The Galileo book mystery

Photo © Jenny Rollo
An anonymous collector somewhere in the world possesses a much-coveted book about Galileo Galilei, the late-Renaissance scientist, known for his experiments on gravity and studies in astronomy.

Scholars would love to get their hands on this book because it's the earliest known biography of the man who was put on trial for writing that the earth rotated around the sun. At the time, religion and politics held firmly that the earth was the centre of the universe.

The book has a mysterious history, as a recent article in Smithsonian Magazine explores. The biography was written in 1664, about twenty years after Galileo's death, then went missing in the Great Fire of London two years later. It resurfaced in 1749 in the library of an English earl but then was lost again until very recently, when it came to light as part of an auction related to a property dispute and a castle eviction. Now it's in the hands of an anonymous private collector. But before it was sold, an American associate professor heard about it and was able to review the contents of the book at the auction house. He was surprised by what he read. It appears it's an annotated version of another work that was destroyed in that fire in London in 1666. And most illuminating, it presents a new and different explanation as to why Galileo found himself in trouble with the Pope and was brought to trial...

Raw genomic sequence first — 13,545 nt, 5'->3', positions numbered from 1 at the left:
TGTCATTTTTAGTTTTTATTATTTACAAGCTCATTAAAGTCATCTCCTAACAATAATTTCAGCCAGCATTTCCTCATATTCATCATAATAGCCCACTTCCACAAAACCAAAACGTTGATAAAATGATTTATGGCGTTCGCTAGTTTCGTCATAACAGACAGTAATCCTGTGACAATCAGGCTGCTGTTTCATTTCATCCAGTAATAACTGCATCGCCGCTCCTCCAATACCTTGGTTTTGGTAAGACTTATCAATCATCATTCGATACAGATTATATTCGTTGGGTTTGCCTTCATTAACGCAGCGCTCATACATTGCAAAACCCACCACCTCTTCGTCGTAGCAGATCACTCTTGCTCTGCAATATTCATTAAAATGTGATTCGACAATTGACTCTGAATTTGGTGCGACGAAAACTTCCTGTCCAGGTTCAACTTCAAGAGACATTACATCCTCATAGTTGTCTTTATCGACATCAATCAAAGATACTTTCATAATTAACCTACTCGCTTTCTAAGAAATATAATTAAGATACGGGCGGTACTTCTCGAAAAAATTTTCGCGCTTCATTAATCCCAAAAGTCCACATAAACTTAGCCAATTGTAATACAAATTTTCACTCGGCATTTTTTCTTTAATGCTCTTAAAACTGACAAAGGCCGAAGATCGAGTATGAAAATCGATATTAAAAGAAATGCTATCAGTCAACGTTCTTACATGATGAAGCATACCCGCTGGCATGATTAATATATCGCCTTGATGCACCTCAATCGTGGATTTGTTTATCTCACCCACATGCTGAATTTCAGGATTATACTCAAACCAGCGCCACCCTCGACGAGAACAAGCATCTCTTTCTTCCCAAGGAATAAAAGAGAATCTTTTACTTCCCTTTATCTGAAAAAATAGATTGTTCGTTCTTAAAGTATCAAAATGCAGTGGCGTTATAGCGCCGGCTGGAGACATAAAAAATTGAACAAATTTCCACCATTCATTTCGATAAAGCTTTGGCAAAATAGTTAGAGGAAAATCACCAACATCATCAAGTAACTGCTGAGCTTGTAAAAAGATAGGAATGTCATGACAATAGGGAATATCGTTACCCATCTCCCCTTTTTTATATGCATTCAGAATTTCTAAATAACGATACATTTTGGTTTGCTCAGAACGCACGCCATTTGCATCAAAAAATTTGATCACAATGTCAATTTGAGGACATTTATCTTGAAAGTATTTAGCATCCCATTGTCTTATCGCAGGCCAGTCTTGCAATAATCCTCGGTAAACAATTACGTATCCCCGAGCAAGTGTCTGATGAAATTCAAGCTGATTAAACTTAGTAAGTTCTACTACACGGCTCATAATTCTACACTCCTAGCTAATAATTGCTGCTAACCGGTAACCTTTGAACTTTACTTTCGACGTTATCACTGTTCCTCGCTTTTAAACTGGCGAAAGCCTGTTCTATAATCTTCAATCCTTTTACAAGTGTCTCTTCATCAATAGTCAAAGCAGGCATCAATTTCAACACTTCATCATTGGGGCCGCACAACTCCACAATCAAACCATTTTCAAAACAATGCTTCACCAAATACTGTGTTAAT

You can follow this mystery in the Smithsonian article, Galileo, Reconsidered.

Many thanks to Jenny Rollo for the photograph of Galileo's tomb in Florence.

If you like this type of story, you might want to read "Two mysteries solved!" in this blog.

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